Sidewalk Singer (Movie Review)

Plot Summary

Kris Kivi lost everything when his family was taken in a drunk driving wreck.  Then he lost everything again when he makes a bad investment that leaves him homeless.  But while he is not liked for his homeless status, he decides to continue doing what he does best—singing.  He performs gospel songs on the side of the road for money and food.  But then he is faced with the ultimate test and he will have to decide what he will do.


Production Quality (1 point)

It’s clear that Sidewalk Singer has quite a limited budget.  Though video quality and camera work are fine, audio quality is a bit inconsistent at times.  The original soundtrack is unfortunately fairly annoying.  Sets, locations, and props are understandably limited.  Also, editing is quite bad as it is choppy and hard to follow.  These sorts of productions are difficult since they are so low-budget, but it seems like it would have been prudent to either wait for a bigger budget or just make a short film with what they had.

Plot and Storyline Quality (0 points)

This is a very low-energy plot, which even more begs the need for it to be a short film.  The story is very boring and drab, mostly because it is a character-driven plot that contains dry and empty characters.  This is due to very uninspiring and vanilla dialogue and due to the fact that there is barely enough content here to sustain a feature-length film.  As it is, this story is very vague and hard to understand; it’s a never-ending slow full of wasted time and lacking a central purpose and point.  It’s very difficult to justify this as a full-length movie.

Acting Quality (1 point)

Though there are some good spots here, the cast is mostly overly practiced in their line delivery and unnatural in their emotional delivery.  However, the cast members probably mean well in what they do.  Yet they would have likely benefitted from acting coaching in order to deepen their performances.


The unfortunate thing about films like this is that, no matter if the creators meant well or not, there is basically no impact from a film like this.  It is too forgettable and too bland to be of interest, which really calls into question its necessity.  It is better to make a less-expensive short film to practice your movie making skills rather than to continually clutter the market with thrift store fodder.  Please learn this lesson in the future if you are an aspiring film maker.


Final Rating: 2 out of 10 points



The Song [2014] (Movie Review)

Plot Summary

Jedidiah King has long lived in the shadow of his father David King, famous country music star.  His dad’s agents are pressuring him to make a name for himself by being his own artist instead of trying to replicate his father’s glory days.  Jed doesn’t know where he is going to receive his inspiration until one day, while scoping out a new gig in a small town, he meets a girl who changes his entire outlook on life.  She inspires him to sing for her and to write music for her, thus giving him a new direction in life.  After a whirlwind romance and marriage, Jed’s music for his new wife suddenly lands him with unexpected popularity with the public.  His new agent convinces him to use his new identity to make a name for himself in the entertainment industry, and all seems well at first.  But as Jed is asked to make compromise after compromise in exchange for more popularity, he finds his world crashing down around him.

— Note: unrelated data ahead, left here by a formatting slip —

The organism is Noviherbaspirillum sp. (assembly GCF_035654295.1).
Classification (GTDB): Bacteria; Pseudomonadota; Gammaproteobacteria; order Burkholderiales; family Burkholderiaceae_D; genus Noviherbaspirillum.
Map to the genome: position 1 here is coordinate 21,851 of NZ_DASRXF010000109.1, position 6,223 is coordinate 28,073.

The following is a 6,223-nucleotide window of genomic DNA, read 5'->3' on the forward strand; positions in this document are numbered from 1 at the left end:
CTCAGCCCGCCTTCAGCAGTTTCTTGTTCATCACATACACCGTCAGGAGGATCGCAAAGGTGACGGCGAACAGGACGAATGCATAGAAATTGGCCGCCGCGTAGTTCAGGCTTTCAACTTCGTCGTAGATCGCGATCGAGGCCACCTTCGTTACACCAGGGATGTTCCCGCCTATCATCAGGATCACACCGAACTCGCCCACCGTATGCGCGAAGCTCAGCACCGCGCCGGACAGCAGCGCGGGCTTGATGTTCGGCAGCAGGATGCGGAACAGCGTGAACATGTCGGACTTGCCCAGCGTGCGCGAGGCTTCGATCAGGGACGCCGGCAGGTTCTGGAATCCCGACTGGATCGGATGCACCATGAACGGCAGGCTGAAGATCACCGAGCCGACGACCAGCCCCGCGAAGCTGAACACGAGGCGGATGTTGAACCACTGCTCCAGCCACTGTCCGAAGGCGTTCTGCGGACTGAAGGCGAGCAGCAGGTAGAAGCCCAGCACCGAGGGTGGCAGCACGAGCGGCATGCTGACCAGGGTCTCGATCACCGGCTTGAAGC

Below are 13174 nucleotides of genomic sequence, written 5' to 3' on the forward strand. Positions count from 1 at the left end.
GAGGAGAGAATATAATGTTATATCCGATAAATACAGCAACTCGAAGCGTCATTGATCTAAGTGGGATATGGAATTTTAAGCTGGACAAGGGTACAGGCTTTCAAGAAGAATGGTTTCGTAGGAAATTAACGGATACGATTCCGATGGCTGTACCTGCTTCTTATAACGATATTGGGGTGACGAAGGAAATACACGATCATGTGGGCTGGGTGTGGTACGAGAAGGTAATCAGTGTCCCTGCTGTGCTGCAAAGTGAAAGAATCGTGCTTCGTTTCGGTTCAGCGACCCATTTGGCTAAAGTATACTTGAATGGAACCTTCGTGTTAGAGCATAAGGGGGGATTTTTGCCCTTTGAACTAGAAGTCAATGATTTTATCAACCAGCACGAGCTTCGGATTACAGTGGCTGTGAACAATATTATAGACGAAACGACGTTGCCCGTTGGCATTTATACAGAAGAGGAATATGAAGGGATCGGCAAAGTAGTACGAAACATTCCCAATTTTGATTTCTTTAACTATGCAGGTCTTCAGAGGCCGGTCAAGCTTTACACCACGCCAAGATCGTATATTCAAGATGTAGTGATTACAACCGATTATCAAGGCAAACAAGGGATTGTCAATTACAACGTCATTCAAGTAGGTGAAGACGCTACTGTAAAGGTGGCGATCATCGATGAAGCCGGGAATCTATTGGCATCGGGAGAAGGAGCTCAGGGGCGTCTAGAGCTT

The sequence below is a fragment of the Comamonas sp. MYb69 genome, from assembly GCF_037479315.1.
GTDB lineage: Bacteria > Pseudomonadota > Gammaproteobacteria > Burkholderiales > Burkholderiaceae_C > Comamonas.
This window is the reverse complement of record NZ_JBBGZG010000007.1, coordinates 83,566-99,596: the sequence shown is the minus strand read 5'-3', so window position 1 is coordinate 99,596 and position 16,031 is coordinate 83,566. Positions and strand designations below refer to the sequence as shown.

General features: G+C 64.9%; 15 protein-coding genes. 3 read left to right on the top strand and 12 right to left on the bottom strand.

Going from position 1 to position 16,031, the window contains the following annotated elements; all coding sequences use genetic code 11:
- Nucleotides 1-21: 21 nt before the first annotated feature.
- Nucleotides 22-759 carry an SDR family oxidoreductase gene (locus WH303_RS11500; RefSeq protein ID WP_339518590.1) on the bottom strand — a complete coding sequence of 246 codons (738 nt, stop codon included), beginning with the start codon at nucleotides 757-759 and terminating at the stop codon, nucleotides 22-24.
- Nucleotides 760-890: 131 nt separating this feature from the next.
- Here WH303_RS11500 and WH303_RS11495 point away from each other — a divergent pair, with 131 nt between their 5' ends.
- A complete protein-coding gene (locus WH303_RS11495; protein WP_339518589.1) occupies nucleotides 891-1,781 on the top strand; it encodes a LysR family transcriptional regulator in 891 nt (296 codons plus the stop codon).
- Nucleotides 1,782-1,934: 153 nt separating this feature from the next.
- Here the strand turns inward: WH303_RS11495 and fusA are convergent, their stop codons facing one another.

Production Quality (2.5 points)

For a first time church production, The Song has high production quality.  The camera work is great and the sets are well-constructed.  The movie has an overall real-life feel.  There are a lot of artistic and musical overlays that give the movie a character of its own.  It seems directed and produced well, except where editing is concerned.  Some scenes seems unnecessary and the movie has several additional endings that make it drag on.  Otherwise, there is nothing wrong in this category.

Plot and Storyline Quality (2 points)

The Song deals with some very difficult yet realistic topics.  The plot is a mixed bag due to this and due to the fact that it is problematic to transpose a Biblical story on top of a modern day setting.  There is nothing inherently wrong with this concept, some elements of it come off as cheesy, such as the character names.  But still, it is a noble effort.  As previously mentioned, the issues portrayed in the plot are not completely family-friendly.  While the issues explored do not need to be ignored, as is a common Christian custom, Box Office Revolution feels that they should have been presented in a more palatable manner.  A lot of time is spent on depravity, which is to be expected when depicting an allegory on King Solomon.  Still, it is done in a pretty good manner.  Yet BOR feels that potential was left on the proverbial playing field.

Acting Quality (2 points)

The acting is pretty good, considering this is a basically ‘amateur’ cast.  Sometimes they did not have much to work with, but some of the lines and delivery seem forced.  Still, Alan Powell and Ali Faulkner are great in their roles.  In the end, The Song shows that ‘professional’ actors are not always needed.


The Song is a difficult movie to contend with for multiple reasons.  Fame and popularity are corrupting, and Christians do not need to be ignorant of these real issues.  However, dwelling on depravity too much reduces a potentially redemptive movie to average Hollywood garbage.  The Song walks the line between redemptive and hopeless, and BOR is uncertain which side it falls on in the end.  However, the message is important and may reach audiences outside of the church effectively.  In short, this is a great movie for a beginning crew, and we expect greater things from them in the future.


Final Rating: 6.5 out of 10 points